US mall centers feel hangover as retail industry retrenches

Consumers who are closing their wallets are forcing specialty retailers to pare back their brands.

By
March 11, 2008 10:33
3 minute read.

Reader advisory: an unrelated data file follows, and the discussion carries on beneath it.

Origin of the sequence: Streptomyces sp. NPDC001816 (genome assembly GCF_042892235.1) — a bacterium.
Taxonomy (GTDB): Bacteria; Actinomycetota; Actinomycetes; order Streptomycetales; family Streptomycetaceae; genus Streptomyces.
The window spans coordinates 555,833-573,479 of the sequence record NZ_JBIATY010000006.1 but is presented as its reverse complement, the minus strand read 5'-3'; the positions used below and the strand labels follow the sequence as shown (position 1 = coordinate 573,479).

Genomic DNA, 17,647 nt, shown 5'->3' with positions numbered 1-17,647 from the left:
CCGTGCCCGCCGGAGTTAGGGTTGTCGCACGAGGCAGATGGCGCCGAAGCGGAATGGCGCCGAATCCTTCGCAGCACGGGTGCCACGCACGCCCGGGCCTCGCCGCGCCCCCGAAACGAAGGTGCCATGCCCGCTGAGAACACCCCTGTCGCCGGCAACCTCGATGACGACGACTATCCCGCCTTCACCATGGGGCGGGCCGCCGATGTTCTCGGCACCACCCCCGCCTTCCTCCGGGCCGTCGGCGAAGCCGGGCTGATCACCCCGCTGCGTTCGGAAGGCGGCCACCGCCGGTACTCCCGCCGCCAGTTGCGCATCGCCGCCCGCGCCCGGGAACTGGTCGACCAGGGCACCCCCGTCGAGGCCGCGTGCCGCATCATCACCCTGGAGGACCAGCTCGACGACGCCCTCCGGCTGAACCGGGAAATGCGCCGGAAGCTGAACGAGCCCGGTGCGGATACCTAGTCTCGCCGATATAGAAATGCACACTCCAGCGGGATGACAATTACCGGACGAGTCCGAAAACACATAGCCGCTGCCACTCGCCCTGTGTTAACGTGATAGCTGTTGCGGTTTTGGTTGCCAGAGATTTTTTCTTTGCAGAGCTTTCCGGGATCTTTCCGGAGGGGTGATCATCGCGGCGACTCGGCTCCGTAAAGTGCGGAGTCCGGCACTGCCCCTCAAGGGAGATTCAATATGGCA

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The signs that smaller retailers are struggling are unavoidable at malls across America: "Going out of business" sales at many Wilsons Leather stores. "Up to 70 percent off" at KB Toys. At the once-sizzling Paradise Valley Mall in Phoenix, the space once occupied by Bombay Co., the furniture chain that went bankrupt last year, is empty. Wilsons just finished liquidating its inventory. KB Toys, AnnTaylor and American Eagle feature bold posters advertising steep discounts. "I don't think it brings much business when all these stores are closed," said Michelle Green, a sales clerk at Fred Meyer Jewelers. Around the US, mall centers are starting to feel the recoil from a rapid expansion in recent years that allowed retailers to aim stores at almost every niche, from shoppers who wanted Talbots clothes for their children to those who craved Bombay's little wood tables. Now, consumers who are closing their wallets amid rising gasoline prices and a housing slump are forcing specialty retailers to pare back their brands. While still healthy overall, mall centers in areas hardest hit by the housing downturn - like Paradise Valley - are suffering the most store shutdowns. Retailers including AnnTaylor Stores Corp., Talbots Inc. and Pacific Sunwear of California Inc. have closed hundreds of stores so far this year. Gadget seller Sharper Image Corp. filed for bankruptcy protection last month and plans to shutter nearly half of its 184 stores. That retrenchment, along with the Chapter 11 bankruptcy of catalog retailer Lillian Vernon Corp., marks the beginning of a wave of retail bankruptcies that's expected to go well beyond the home furnishings stores hurt by the housing malaise. "This is economic Darwinism," said Dan Ansell, a partner at Greenberg Traurig LLP and chairman of its real estate operations division. "Those retailers and businesses that have a product that is desired by consumers will survive, and those who do not will not." Unless the economy dramatically improves, Ansell believes retail bankruptcies this year could reach the highest level since the 1991 recession. More closings could leave gaping holes in the nation's retail centers, which have already seen average vacancy rates creep up to between 7 percent and 8% from 5% over the last six months, according to data from NAI Global, a commercial real estate services firm. David Solomon, president and CEO of ReStore, NAI Global's retail division, expects the vacancy rate could hit 10% by the end of the year. Suzanne Mulvee, senior economist at Property & Portfolio Research, figures that vacancies could rise as high as 12.5% this year. Her figure includes retail spaces where tenants have defaulted on their rents. Part of the problem, according to Mulvee, is that more retail space is coming to the market just as consumer demand is falling. Another 12 million square meters of retail space will become available this year, she predicts, on top of last year's 13.3 million. That is well above the average 9.3 million sq. m. added per year earlier in the decade. As a result, markets like Phoenix, which had a retail boom, are expected to see the most dramatic increases in vacancies. Phoenix's rate is expected to more than double to 10% by the end of 2009 from 4.4% late last year, according to Property & Portfolio. In Kansas City, Missouri, rates could rise to almost 17% by the end of 2009 from last year's 13.5%. In San Antonio, experts say the figure may hit 20.5% next year from last year's 17.4%. Still, Solomon doesn't think the situation will be as dire as in 1991, when the savings and loan crisis hurt the entire country. Experts also say merchants are weathering downturns better because of new systems to control inventory and costs.

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